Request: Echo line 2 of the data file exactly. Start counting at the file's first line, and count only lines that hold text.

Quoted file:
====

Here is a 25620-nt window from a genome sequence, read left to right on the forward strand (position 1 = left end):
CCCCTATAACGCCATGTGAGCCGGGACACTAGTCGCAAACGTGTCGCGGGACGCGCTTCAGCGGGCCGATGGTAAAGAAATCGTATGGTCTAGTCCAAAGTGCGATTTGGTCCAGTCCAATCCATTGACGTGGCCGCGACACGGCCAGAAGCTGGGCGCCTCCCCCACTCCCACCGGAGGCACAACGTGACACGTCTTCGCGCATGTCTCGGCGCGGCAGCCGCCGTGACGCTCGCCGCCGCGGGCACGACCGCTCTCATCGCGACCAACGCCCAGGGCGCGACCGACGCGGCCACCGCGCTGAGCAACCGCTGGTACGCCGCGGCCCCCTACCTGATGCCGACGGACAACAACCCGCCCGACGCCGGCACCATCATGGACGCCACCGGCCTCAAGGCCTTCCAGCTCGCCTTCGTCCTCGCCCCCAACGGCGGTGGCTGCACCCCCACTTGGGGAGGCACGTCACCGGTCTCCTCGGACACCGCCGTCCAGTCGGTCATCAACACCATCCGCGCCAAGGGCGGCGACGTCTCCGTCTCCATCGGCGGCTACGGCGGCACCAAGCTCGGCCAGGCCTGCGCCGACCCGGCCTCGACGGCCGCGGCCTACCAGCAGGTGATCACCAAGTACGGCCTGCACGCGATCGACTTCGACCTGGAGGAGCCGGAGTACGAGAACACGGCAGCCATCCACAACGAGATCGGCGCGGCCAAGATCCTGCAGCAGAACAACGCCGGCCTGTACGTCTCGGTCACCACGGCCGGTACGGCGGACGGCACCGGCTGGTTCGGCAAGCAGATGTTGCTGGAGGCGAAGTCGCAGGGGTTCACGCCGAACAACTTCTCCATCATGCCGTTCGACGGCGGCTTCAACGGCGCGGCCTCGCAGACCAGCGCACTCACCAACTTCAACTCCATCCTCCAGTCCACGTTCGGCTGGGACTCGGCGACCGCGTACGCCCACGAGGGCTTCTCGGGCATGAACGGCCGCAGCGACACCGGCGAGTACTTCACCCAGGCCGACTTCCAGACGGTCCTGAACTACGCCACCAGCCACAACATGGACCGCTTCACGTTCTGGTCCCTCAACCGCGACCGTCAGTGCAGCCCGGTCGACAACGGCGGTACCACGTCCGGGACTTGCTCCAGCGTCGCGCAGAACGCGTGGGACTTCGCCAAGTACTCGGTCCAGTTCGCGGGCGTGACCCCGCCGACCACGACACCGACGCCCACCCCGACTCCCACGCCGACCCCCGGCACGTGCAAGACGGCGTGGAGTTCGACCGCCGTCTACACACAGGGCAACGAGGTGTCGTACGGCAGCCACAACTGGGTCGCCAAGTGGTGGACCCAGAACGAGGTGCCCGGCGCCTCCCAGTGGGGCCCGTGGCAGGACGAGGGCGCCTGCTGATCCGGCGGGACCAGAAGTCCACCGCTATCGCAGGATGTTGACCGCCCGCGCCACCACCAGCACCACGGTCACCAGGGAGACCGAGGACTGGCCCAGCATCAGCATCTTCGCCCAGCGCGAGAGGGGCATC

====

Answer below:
CCCCTATAACGCCATGTGAGCCGGGACACTAGTCGCAAACGTGTCGCGGGACGCGCTTCAGCGGGCCGATGGTAAAGAAATCGTATGGTCTAGTCCAAAGTGCGATTTGGTCCAGTCCAATCCATTGACGTGGCCGCGACACGGCCAGAAGCTGGGCGCCTCCCCCACTCCCACCGGAGGCACAACGTGACACGTCTTCGCGCATGTCTCGGCGCGGCAGCCGCCGTGACGCTCGCCGCCGCGGGCACGACCGCTCTCATCGCGACCAACGCCCAGGGCGCGACCGACGCGGCCACCGCGCTGAGCAACCGCTGGTACGCCGCGGCCCCCTACCTGATGCCGACGGACAACAACCCGCCCGACGCCGGCACCATCATGGACGCCACCGGCCTCAAGGCCTTCCAGCTCGCCTTCGTCCTCGCCCCCAACGGCGGTGGCTGCACCCCCACTTGGGGAGGCACGTCACCGGTCTCCTCGGACACCGCCGTCCAGTCGGTCATCAACACCATCCGCGCCAAGGGCGGCGACGTCTCCGTCTCCATCGGCGGCTACGGCGGCACCAAGCTCGGCCAGGCCTGCGCCGACCCGGCCTCGACGGCCGCGGCCTACCAGCAGGTGATCACCAAGTACGGCCTGCACGCGATCGACTTCGACCTGGAGGAGCCGGAGTACGAGAACACGGCAGCCATCCACAACGAGATCGGCGCGGCCAAGATCCTGCAGCAGAACAACGCCGGCCTGTACGTCTCGGTCACCACGGCCGGTACGGCGGACGGCACCGGCTGGTTCGGCAAGCAGATGTTGCTGGAGGCGAAGTCGCAGGGGTTCACGCCGAACAACTTCTCCATCATGCCGTTCGACGGCGGCTTCAACGGCGCGGCCTCGCAGACCAGCGCACTCACCAACTTCAACTCCATCCTCCAGTCCACGTTCGGCTGGGACTCGGCGACCGCGTACGCCCACGAGGGCTTCTCGGGCATGAACGGCCGCAGCGACACCGGCGAGTACTTCACCCAGGCCGACTTCCAGACGGTCCTGAACTACGCCACCAGCCACAACATGGACCGCTTCACGTTCTGGTCCCTCAACCGCGACCGTCAGTGCAGCCCGGTCGACAACGGCGGTACCACGTCCGGGACTTGCTCCAGCGTCGCGCAGAACGCGTGGGACTTCGCCAAGTACTCGGTCCAGTTCGCGGGCGTGACCCCGCCGACCACGACACCGACGCCCACCCCGACTCCCACGCCGACCCCCGGCACGTGCAAGACGGCGTGGAGTTCGACCGCCGTCTACACACAGGGCAACGAGGTGTCGTACGGCAGCCACAACTGGGTCGCCAAGTGGTGGACCCAGAACGAGGTGCCCGGCGCCTCCCAGTGGGGCCCGTGGCAGGACGAGGGCGCCTGCTGATCCGGCGGGACCAGAAGTCCACCGCTATCGCAGGATGTTGACCGCCCGCGCCACCACCAGCACCACGGTCACCAGGGAGACCGAGGACTGGCCCAGCATCAGCATCTTCGCCCAGCGCGAGAGGGGCATC